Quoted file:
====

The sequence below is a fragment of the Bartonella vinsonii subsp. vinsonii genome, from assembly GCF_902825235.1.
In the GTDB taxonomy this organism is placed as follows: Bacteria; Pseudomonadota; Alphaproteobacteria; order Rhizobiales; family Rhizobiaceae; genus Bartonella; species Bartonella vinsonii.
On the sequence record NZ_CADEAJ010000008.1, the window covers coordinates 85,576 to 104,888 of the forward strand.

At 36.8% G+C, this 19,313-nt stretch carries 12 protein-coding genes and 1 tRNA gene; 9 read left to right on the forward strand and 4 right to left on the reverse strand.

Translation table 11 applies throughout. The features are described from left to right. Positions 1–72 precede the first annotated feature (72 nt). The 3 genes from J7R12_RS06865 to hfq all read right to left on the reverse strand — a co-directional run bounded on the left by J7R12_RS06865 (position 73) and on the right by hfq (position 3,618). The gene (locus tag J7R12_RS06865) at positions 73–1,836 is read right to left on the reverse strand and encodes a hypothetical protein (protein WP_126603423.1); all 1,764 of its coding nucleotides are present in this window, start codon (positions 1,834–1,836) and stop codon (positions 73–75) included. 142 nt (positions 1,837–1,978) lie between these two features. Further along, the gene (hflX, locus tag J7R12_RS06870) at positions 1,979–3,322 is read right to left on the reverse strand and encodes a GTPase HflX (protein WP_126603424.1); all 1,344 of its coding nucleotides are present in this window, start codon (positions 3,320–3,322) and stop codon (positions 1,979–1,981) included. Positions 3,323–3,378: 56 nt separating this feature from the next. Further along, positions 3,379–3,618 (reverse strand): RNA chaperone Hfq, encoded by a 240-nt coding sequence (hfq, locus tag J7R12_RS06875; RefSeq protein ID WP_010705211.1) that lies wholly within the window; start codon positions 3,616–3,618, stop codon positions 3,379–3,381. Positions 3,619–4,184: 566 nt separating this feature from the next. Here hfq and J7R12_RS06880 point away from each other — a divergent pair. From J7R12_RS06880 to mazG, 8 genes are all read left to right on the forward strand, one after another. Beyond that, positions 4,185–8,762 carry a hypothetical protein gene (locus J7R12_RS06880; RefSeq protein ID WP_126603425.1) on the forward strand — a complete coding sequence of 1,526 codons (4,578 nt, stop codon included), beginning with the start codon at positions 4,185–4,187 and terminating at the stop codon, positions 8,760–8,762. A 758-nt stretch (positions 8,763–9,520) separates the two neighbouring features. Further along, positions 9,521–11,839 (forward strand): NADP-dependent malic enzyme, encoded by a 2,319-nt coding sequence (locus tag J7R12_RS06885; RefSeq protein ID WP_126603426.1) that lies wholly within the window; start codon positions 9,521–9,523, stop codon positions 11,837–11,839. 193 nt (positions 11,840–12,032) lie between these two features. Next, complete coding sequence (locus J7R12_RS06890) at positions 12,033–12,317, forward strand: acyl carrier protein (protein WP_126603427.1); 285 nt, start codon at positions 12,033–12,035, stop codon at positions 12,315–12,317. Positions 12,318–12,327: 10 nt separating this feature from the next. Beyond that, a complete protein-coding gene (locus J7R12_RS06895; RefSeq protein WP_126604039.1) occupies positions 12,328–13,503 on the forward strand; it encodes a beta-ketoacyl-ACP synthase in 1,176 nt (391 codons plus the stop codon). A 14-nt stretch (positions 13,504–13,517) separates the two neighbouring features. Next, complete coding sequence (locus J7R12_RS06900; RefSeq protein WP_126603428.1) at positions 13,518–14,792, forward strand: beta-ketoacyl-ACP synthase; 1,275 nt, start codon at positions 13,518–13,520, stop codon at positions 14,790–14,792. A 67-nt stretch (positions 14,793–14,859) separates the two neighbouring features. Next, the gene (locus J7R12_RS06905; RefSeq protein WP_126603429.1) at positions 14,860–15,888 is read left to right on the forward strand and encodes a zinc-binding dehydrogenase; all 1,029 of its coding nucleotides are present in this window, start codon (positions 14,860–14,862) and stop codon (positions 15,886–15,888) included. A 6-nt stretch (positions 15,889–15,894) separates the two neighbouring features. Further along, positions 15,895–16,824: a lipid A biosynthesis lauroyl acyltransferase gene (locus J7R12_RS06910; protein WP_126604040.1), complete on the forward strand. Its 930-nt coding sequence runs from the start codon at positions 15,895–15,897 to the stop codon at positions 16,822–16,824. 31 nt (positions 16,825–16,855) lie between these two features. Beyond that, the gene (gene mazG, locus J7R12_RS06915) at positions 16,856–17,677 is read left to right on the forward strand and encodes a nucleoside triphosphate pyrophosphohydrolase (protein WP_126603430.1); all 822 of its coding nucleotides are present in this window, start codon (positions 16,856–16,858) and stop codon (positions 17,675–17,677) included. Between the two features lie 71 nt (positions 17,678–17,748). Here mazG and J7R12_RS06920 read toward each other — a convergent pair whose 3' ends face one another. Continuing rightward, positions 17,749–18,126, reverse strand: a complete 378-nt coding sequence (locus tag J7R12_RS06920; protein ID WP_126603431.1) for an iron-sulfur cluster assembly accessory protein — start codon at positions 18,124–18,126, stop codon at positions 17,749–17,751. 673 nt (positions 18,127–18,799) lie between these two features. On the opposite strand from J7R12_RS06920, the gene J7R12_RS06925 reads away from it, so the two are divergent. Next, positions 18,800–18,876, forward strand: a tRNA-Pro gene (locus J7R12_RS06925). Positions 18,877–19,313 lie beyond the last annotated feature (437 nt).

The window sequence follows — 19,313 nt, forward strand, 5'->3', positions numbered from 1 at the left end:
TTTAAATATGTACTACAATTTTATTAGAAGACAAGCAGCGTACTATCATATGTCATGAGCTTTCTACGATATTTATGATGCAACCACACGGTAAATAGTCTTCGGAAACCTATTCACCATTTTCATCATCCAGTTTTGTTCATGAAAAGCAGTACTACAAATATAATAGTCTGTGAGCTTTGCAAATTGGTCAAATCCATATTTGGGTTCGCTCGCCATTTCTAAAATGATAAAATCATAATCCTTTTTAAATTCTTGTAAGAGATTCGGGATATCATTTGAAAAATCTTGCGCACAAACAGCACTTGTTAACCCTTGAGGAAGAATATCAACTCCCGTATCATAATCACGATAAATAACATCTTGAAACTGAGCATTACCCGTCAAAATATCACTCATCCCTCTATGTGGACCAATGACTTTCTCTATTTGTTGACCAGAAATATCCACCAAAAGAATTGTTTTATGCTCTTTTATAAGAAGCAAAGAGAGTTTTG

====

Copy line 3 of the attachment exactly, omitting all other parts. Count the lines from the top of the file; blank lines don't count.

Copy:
On the sequence record NZ_CADEAJ010000008.1, the window covers coordinates 85,576 to 104,888 of the forward strand.